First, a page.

Elaina Pulla shows Carmen’s many sides in the WIlliams concert.
Elaina Pulla shows Carmen’s many sides in the WIlliams concert. (Photos courtesy of Ralph Hammann)

This article has been updated to reflect that tickets to "Carmen" are $15, but free for students.

WILLIAMSTOWN -- She stood up, walked two steps to the piano, hummed the pitch softly under her breath and soared into the Habañera.

Elaina Pullano of Dalton, Williams ‘15, sang Carmen, beckoning in the come-hither song and then frightened, saddened, in the Card Trio, when she has her Tarot read and sees her own death. She ended the few bars on a determined, lingering low note: Toujours l'amour -- always love.

Saturday night, she will sing Georges Bizet's Sevillian Gypsy.

Keith Kibler, artist associate in voice at Williams College and Pullano's mentor, has brought the production together. His professional opera company, The New Opera, has created performances for college-age musicians for 10 years, pairing them with professional musicians.

"It's all about young singers," he said.

He has seen alumni go on to sing at Tanglewood, where he himself has performed with the Boston Symphony Orchestra and Seiji Ozawa.

With the newly formed Williams Opera Workshop, New Opera will present a staged concert of "Carmen" at 8 p.m. Saturday, June 28.

Williams is a great school with gifted students, he said. He finds at least seven or eight in each year who can compete with the singers he went to school with in conservatory. "Singing is a huge, large art, like conducting," Kibler said -- blending strength in the music and the words.

He has confidence in Pullano's strength.

"Elaina is also a kind person," he said. "I can tell from what we have done together. She is a dear friend now. We know each other very well. That's a beautiful thing about Williams -- we will give the students all the attention they need. Conservatory is not like that."

Pullano agreed. Students work closely with professors here across the board, she said. They do research together and form friendships.

And Williams has resources as a liberal arts college -- when Kibler led students in a performance of "Elijah," they talked with an Old Testament scholar.

He has found that when his students think about the meaning of what they sing, they perform more powerfully, and they also sing better.

Pullano spoke warmly of that depth of understanding.

"You need to know what you're singing about, who sings, who to, where you're performing," she said, "so you can give your most well-rounded performance."

Pullano has studied singing since she was 11, and she began studying with Kibler even before she came to Williams.

"It's been great," she said. "He's a well of knowledge."

He has taught her the music and the craft, she said. She has learned to become a better artist, to understand more than the score on the page, to dig deeper.

They began working on "Carmen," several months ago, though Pullano has sung Carmen's "Habañera" since she was 13 and knows it cold.

"My grandmother used to say ‘learn the Card Trio,'" she said. "I never learned it until after she had passed."

She revelled in the range of the music and the emotion it expresses.

The Habañera's descending chromatic line, a snake-like motion between notes, seduces everybody, Pullano said. But in the Card Trio, Carmen is shaken, scared, and the music changes, deeper and less lyric.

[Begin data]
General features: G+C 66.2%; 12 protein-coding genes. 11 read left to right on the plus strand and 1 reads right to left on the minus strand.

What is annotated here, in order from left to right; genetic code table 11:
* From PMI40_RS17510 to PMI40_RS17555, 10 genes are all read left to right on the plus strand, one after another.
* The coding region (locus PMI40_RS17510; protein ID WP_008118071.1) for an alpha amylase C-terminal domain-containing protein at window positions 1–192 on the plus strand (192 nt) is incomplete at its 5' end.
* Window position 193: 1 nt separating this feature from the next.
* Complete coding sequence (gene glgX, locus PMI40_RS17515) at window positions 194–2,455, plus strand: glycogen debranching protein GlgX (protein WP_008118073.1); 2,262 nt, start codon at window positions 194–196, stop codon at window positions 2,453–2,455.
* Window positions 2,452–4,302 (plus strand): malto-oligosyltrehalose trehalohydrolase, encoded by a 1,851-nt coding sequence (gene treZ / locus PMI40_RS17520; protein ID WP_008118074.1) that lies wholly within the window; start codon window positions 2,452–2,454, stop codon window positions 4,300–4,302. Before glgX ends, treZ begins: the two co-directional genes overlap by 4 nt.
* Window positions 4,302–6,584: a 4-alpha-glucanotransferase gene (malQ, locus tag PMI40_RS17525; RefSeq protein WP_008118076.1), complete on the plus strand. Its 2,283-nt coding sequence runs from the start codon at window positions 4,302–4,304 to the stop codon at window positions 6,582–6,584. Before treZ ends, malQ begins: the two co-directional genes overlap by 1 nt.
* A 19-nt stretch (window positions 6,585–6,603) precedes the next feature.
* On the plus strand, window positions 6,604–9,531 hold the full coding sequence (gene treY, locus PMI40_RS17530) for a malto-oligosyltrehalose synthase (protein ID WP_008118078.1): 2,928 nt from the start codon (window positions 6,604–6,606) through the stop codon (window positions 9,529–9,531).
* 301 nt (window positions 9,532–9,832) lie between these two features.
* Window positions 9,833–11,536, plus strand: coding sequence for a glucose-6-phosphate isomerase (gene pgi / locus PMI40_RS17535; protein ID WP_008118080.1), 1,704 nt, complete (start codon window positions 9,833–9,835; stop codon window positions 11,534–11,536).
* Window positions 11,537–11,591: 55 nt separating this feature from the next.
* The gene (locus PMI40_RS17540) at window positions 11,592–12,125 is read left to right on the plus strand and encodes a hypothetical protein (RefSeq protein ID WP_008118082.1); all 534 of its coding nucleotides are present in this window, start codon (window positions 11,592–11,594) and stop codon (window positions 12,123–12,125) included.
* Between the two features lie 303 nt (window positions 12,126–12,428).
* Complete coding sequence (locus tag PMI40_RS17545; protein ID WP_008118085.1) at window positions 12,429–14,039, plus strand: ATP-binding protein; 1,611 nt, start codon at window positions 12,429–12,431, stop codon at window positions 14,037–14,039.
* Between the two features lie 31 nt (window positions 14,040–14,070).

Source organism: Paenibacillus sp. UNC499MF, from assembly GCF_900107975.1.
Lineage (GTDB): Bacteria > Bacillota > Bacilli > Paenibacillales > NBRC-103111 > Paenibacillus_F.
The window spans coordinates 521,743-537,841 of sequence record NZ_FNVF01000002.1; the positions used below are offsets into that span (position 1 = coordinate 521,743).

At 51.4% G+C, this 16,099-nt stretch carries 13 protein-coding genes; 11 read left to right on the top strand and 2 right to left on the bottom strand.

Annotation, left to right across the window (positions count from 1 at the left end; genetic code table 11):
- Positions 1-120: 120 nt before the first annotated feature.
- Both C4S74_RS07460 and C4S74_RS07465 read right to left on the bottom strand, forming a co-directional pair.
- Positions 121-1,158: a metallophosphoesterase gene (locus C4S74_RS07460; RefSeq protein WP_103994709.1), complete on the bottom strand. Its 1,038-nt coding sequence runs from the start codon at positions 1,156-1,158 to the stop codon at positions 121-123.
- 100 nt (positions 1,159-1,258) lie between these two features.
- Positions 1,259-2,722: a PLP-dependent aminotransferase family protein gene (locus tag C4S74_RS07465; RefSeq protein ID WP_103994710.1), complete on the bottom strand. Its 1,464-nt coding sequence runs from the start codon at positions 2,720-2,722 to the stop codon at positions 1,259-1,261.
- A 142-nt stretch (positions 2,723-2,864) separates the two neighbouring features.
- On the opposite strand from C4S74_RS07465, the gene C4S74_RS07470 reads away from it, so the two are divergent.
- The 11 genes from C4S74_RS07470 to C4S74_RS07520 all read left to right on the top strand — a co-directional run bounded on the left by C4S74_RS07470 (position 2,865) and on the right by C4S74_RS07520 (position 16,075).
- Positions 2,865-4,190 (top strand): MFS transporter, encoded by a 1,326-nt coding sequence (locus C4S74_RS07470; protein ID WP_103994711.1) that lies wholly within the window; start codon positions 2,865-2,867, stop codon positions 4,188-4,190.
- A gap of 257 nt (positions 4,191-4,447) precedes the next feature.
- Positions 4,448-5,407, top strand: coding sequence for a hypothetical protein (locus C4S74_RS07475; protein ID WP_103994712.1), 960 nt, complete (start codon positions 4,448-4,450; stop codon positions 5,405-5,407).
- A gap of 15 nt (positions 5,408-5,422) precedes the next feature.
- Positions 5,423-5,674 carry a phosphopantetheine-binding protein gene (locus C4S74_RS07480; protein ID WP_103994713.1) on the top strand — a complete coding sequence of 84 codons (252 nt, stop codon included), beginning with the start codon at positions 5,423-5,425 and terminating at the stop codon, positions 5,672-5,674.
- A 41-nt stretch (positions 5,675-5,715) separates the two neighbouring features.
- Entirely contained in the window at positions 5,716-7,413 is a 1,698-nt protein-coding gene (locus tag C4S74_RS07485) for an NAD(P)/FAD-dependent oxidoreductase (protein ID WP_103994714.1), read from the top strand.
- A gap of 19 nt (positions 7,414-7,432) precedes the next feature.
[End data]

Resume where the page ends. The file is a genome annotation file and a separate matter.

Many people know the music to "Carmen," she said, and many have a set idea of who she is. But studing the music this spring, Pullano has found new depth to her.

"People want to play her as a vamp," she said, "bu she's not a straight-up vamp. She's self-assured, she knows what she wants and believes in, she will act confidently -- she wants free love for as long as she wants it, and then she moves on. She's confident, superstitious, earthy. She's deeper than people think. I'm trying to play her as deeper."

She has a kind of vulnerability, Pullano said, bound to her confidence. Carmen puts herself out there again and again. She gives all of herself, and she never becomes jaded or bitter.

"She's all in and then all out," Pullano said. "She never takes, except from Don José," the hero who follows her at the cost of his regiment and his marriage.

"She gives him a promise," Pullano said, "and she keeps it.

"What could he have given her?" Kibler asked.

He sees her insisting on the freedom to choose: "Ok, kill me, but I'm not going to love you again."

"Post-Modern scholars like to write about what's wrong with opera that women get killed every time," he said, "but she's not like the victims, not like ‘La Bohème.'"

"Carmen" in its day it was a musical, Kibler said, with "good tunes, intense situations, love, rejections, sex" -- but without recognizeable heroes and villains.

Bizet set it in Spain and wrote it in France, based on a French novella, and it premiered in the Little Opera House, the Opéra-Comique, in Paris, in 1875.

"19th-century Paris had about 16 different governments," Kibler said. "Theater was a stabilizing force. People could go to the theater, whatever was raging outside."

When "Carmen" played there, the performance also raged inside: Life-like people shaken by passion and fear.

And Bizet died two weeks after the opera premiered -- of heart disease. He never heard his music travel the world.

If you go ...

What: Elaina Pullano in New Opera and Williams Opera Workshop's staged ‘Carmen'

When: 8 p.m. Saturday, June 28

Where: Chapin Hall, Williams College, Route 2, Williamstown

Admission: Tickets are $15; student tickets are free

Information: williams.edu